[ad_1]

A marriage therapist has revealed a dangerous relationship habit that she says ‘every couple’ does subconsciously, warning that it could well lead to the end of a romance if it goes unaddressed.

Andrea Lystrup, a licensed therapist from Maryland, took to TikTok to offer up some sage wisdom about relationships – revealing the one behavior that she says could be causing a serious rift between you and your partner, without either of you realizing. 

‘Want to know something every couple does, but they don’t know they’re doing it?’ she asked at the start of her clip – which has racked up more than 1.2 million views.

‘Almost every couple I’ve ever worked with get stuck in these same predictable patterns over conflict, but yet no one ever talks about why we are doing this.’

In her viral video, Andrea explains that most couples fail to identify their attachment styles – which play an essential role in every aspect of a relationship, particularly when it comes to dealing with conflict. 

She explains that in every relationship one person, who she refers to as the ‘pursuer’, may want to talk about the problem until they feel it’s resolved, whereas another person, who she calls the ‘withdrawer’, may want to avoid the problem all together, in hopes of it going away. 

She added that by not deciphering whether you’re the pursuer or withdrawer, you could be jeopardizing your relationship.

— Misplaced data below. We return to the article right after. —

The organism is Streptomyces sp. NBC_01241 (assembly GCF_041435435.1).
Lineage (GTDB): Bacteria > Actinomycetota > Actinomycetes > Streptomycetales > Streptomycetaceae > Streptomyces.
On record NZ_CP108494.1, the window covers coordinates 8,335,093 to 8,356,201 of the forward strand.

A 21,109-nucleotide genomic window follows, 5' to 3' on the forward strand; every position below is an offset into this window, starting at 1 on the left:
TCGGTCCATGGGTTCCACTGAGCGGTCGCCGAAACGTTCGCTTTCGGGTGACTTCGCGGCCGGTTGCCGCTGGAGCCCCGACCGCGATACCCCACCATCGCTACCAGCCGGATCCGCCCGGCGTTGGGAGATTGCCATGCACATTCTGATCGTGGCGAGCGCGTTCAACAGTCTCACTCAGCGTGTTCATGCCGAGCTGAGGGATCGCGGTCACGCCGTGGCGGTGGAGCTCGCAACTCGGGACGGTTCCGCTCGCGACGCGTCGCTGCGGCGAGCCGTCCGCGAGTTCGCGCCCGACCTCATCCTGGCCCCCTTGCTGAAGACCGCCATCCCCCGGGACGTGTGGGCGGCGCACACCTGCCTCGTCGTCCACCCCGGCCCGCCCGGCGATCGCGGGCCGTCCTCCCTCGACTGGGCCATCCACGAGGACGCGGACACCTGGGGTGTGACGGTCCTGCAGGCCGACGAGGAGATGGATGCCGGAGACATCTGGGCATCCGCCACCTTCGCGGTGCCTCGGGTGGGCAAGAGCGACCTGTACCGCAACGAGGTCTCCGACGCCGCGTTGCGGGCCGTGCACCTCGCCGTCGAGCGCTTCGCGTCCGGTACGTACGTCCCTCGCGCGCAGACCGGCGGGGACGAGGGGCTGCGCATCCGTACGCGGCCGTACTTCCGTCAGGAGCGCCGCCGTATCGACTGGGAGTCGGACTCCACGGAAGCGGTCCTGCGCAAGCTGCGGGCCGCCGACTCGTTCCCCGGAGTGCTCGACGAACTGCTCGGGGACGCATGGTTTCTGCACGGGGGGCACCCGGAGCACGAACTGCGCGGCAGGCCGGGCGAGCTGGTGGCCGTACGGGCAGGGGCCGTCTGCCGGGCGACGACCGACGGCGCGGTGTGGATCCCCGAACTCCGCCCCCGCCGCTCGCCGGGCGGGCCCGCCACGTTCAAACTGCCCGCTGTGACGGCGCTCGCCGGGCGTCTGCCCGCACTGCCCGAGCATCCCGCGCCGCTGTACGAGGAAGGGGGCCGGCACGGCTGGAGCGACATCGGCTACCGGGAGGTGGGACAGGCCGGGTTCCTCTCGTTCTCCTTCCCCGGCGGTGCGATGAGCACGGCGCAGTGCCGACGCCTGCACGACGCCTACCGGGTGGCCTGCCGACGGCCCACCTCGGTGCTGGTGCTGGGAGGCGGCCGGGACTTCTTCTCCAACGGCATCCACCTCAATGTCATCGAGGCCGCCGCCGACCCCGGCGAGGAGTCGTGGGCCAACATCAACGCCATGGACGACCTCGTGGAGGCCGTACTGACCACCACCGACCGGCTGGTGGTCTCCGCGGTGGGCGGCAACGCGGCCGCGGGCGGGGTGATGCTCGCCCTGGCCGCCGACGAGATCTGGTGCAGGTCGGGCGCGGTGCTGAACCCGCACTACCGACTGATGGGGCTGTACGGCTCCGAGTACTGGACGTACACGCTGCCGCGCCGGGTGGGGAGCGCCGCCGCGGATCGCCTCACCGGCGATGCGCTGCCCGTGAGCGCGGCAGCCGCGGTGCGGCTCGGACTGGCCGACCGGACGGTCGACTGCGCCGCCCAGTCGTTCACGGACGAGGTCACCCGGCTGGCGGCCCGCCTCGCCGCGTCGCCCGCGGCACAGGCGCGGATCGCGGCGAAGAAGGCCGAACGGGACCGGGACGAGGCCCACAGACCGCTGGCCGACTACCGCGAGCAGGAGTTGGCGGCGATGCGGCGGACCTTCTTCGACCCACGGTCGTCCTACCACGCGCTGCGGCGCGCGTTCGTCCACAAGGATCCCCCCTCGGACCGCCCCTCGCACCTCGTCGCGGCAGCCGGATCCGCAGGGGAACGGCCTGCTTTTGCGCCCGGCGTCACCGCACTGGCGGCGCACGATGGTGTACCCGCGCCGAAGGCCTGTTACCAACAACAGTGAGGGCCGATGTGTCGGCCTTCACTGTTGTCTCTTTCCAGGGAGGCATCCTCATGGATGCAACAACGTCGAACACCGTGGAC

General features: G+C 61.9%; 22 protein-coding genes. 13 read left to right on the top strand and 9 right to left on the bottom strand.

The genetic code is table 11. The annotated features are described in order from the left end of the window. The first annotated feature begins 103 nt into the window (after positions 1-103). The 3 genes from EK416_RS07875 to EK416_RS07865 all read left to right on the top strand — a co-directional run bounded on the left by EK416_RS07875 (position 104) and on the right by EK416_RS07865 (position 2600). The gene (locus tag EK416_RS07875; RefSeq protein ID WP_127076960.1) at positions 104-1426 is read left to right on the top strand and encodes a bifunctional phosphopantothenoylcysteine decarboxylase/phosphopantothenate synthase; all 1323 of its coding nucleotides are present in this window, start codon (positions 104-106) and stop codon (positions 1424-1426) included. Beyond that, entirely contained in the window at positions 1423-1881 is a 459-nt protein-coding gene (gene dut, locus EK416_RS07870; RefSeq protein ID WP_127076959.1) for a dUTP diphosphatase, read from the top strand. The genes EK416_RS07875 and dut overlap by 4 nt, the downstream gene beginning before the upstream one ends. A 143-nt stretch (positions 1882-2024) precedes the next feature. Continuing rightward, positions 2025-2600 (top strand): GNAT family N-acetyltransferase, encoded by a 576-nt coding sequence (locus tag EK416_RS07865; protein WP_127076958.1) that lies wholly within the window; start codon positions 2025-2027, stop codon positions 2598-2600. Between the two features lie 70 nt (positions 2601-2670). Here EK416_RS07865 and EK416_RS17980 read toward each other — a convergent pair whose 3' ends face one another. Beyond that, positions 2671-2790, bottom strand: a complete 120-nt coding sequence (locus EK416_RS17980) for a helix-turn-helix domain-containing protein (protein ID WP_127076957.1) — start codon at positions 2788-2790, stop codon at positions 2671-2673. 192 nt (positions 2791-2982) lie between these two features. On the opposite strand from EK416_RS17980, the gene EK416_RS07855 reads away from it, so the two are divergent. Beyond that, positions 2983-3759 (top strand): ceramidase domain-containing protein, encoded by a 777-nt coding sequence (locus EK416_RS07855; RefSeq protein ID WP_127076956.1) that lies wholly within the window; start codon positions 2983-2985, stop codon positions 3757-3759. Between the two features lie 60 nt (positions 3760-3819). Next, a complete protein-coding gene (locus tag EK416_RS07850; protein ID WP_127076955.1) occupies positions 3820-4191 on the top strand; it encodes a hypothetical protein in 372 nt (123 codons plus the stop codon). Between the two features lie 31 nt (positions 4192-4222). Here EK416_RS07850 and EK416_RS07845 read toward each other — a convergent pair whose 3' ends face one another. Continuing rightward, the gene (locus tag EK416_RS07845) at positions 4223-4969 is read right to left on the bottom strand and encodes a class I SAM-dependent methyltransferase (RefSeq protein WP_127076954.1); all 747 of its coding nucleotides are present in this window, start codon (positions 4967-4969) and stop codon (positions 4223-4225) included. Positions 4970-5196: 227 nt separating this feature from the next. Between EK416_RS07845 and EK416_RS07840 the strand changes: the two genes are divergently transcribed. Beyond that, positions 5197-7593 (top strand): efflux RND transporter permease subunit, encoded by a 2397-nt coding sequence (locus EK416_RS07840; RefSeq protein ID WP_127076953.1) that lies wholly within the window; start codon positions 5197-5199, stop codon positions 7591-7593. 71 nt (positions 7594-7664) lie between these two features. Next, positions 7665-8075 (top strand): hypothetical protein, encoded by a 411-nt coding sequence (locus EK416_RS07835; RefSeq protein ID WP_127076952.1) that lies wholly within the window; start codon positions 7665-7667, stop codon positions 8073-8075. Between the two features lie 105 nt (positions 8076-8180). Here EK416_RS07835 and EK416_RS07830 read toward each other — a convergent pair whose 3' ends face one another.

She revealed how your relationship might be heading towards an end because of the way you and your partner are subconsciously handling your problems

She revealed how your relationship might be heading towards an end because of the way you and your partner are subconsciously handling your problems

In a viral video, Andrea described how people with anxious and avoidant attachment styles could be jeopardizing their relationships

In a viral video, Andrea described how people with anxious and avoidant attachment styles could be jeopardizing their relationships

Andrea explained those with anxious attachment styles often want to bring up the past, while avoidants 'withdraw' and try to distract themselves from conflict

Andrea explained those with anxious attachment styles often want to bring up the past, while avoidants ‘withdraw’ and try to distract themselves from conflict

In the video, which racked up over 1.2 million views, Andrea detailed how to find out which attachment style you’re harboring and why you should stop before it ruins your relationship. 

Anxious versus avoidant: How to tell how which attachment style you’re exhibiting that could be ruining your relationship

  • An anxious attachment style is when you are often more needy in relationships and need constant reassurance. 
  • People with anxious attachment styles often bring up the past and continuously talk about the conflict until they feel it has been completely resolved. 
  • An avoidant attachment style is when someone avoids intimacy altogether and keep other people at a distance. 
  • People with avoidant attachment styles often withdraw from conflict and can feel trapped by romantic relationships.

‘So one of you in your relationship is the pursuer and one of you is the withdrawer,’ she said in the beginning of the video. 

Andrea went on to detail that the person who is the pursuer often wants to have ‘a lot of explanations’ and is usually bringing up the past to create safety through ‘lots of information.’